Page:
Startup crowdfunding $50K for device that treats aneurysms in kids

Boston-based Pegasus Therapeutics going the crowdfunding route to finance its treatment for coronary artery aneurysms among kids, working to raise $50,000 on IndieGogo. The company, founded by technical engineering consultant Aubrey Shackelford when her daughter, Allison, was diagnosed with Kawasaki Disease, is developing a non-surgical approach to aneurysm treatment: It’s building a bioresorbable flow diverter that can be delivered via catheter. The […]

Boston-based Pegasus Therapeutics going the crowdfunding route to finance its treatment for coronary artery aneurysms among kids, working to raise $50,000 on IndieGogo.

The company, founded by technical engineering consultant Aubrey Shackelford when her daughter, Allison, was diagnosed with Kawasaki Disease, is developing a non-surgical approach to aneurysm treatment: It’s building a bioresorbable flow diverter that can be delivered via catheter. The device works by limiting blood flow to the aneurysm while keeping the main artery open, Pegasus said.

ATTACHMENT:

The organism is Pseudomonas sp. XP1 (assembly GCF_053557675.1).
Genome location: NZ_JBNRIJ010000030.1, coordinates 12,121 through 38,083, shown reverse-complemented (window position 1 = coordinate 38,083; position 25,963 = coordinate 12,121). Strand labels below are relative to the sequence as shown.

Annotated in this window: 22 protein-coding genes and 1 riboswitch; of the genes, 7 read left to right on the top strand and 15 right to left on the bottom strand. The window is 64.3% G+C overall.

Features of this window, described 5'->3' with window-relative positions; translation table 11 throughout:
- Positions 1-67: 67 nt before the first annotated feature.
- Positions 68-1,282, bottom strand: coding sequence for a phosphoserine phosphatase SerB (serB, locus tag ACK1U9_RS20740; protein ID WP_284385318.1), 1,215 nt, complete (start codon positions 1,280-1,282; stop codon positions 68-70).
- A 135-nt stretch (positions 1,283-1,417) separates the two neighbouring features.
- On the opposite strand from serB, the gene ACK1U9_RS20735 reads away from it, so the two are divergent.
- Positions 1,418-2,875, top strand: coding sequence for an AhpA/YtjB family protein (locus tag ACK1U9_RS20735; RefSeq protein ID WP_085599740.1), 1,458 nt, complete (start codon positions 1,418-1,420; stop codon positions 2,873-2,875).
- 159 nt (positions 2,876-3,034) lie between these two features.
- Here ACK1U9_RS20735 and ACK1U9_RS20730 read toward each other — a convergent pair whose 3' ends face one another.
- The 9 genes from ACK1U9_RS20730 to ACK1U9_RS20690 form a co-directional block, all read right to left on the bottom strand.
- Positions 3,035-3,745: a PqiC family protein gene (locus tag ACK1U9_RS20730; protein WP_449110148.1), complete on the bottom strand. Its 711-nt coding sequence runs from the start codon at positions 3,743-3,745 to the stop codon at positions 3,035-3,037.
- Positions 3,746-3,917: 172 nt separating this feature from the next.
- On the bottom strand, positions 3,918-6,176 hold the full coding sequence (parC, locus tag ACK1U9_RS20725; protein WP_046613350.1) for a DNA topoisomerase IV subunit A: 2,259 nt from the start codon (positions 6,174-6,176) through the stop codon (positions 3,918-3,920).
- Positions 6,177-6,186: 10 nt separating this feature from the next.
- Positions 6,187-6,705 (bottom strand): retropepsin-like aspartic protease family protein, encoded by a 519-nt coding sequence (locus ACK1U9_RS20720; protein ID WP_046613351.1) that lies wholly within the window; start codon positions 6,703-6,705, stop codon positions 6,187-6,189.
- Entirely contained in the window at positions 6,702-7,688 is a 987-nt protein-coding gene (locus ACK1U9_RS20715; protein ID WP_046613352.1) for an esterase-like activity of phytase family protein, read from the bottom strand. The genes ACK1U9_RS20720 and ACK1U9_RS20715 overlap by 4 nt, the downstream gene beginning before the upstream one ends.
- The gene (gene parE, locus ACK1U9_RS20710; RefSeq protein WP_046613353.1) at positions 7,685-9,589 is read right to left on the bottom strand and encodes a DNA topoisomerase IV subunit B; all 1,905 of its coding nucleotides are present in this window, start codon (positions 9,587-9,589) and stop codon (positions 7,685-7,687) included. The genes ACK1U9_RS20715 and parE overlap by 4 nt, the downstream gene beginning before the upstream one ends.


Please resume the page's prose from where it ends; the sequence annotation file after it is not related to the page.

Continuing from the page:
Current treatment options include open heart surgery and permanent arterial implants – but these are risk in children with growing bodies and growing organs. The bioresorbable structure of the device is meant to accommodate a child’s changing physiology.

Here’s how it works:

Though this initial device is meant for the 20,000 kids with Kawasaki’s, the company purports that it device will help lead to improved therapies for 8 million people in the U.S. that have other forms of arterial aneurysms.

Crowdfunding is increasingly becoming a way for startup biotechs to raise seed funding. The “thank-yous” at various funding levels include bumper stickers, 3-D models of the flow diverter, a meal with the founders and medical device consulting services.

Pegasus is upfront about how it’ll use the funding: $32,000 will go to purchase a pulse-duplicating pump from BDC Laboratories; $9,000 will go to an artery system model; $6,000 will be used to build anatomical models of the coronary arteries with aneurysms; and $3,000 will be used for flow testing sensors.

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If it reaches its bumper goal of $300,000, it’ll be able to complete its prototype, and begin the regulatory process to start the manufacture of the device for clinical trials.

At the time this was written, it’s nearly at $20,000 – with 25 days to go – and is using a flexible funding model, meaning that all proceeds will go to the company, whether or not it hits its goal.

Images courtesy of Pegasus Therapeutics.

 

 

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